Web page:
A paleta, or paleta helada, is pretty much like a popsicle (as they’re known in the U.S.) or an ice lolly (as they’re known in Britain). The difference is that a traditional Mexican paleta is made with real fresh fruit juice, and sometimes carries chunks of real fruit in it.
While the history of ice cream has been well-documented — it’s thought to have originated in China, and was eventually brought to Europe by Marco Polo — the history of the paleta isn’t quite so detailed.
An old Mexican legend says that the Aztec emperors had servants who would bring ice from the Popocatépetl volcano, outside Mexico City. The emperors would eat this ice, mixed with fruits. This sounds exotic but isn’t backed up by written historical sources. What we do know is that during the Viceregal times, the historical name for the period of the Spanish conquest, the Spanish crown regulated and monopolized the ice market. People paid high taxes to have access to it.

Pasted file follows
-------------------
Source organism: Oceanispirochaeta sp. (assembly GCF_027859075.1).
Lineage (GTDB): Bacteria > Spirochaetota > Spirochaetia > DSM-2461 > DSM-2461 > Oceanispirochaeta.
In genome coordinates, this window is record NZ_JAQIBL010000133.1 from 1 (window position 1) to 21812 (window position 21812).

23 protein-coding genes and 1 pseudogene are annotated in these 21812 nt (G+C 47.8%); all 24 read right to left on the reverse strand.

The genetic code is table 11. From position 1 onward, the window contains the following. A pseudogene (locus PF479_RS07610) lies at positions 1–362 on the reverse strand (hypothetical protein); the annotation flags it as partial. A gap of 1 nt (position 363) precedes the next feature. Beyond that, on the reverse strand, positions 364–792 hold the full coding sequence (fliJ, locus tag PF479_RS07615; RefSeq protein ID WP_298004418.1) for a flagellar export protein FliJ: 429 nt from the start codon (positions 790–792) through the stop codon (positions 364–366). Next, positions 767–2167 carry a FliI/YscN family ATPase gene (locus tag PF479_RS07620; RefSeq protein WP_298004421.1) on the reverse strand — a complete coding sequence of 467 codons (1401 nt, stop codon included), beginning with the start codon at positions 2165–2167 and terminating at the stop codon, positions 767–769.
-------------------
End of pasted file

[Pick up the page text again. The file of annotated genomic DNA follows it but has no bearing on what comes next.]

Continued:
After Mexico gained its independence from Spain in 1810, this taxation was lifted and the ice market opened up. More people had access to ice. Therefore, more people experimented with it.